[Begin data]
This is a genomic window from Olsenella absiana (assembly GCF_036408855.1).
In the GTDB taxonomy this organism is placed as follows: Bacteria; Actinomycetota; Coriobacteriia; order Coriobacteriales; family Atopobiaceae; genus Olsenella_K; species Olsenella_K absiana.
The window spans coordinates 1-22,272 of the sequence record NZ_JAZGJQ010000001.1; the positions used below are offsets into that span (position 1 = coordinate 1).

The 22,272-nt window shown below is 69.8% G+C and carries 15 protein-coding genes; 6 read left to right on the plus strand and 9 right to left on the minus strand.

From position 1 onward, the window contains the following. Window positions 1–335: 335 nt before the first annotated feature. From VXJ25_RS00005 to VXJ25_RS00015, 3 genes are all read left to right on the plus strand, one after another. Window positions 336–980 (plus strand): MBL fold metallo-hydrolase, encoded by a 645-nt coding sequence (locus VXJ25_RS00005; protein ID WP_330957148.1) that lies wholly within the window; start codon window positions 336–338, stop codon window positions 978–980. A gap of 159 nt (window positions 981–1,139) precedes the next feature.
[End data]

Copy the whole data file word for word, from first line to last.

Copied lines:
This is a genomic window from Olsenella absiana (assembly GCF_036408855.1).
In the GTDB taxonomy this organism is placed as follows: Bacteria; Actinomycetota; Coriobacteriia; order Coriobacteriales; family Atopobiaceae; genus Olsenella_K; species Olsenella_K absiana.
The window spans coordinates 1-22,272 of the sequence record NZ_JAZGJQ010000001.1; the positions used below are offsets into that span (position 1 = coordinate 1).

The 22,272-nt window shown below is 69.8% G+C and carries 15 protein-coding genes; 6 read left to right on the plus strand and 9 right to left on the minus strand.

From position 1 onward, the window contains the following. Window positions 1–335: 335 nt before the first annotated feature. From VXJ25_RS00005 to VXJ25_RS00015, 3 genes are all read left to right on the plus strand, one after another. Window positions 336–980 (plus strand): MBL fold metallo-hydrolase, encoded by a 645-nt coding sequence (locus VXJ25_RS00005; protein ID WP_330957148.1) that lies wholly within the window; start codon window positions 336–338, stop codon window positions 978–980. A gap of 159 nt (window positions 981–1,139) precedes the next feature.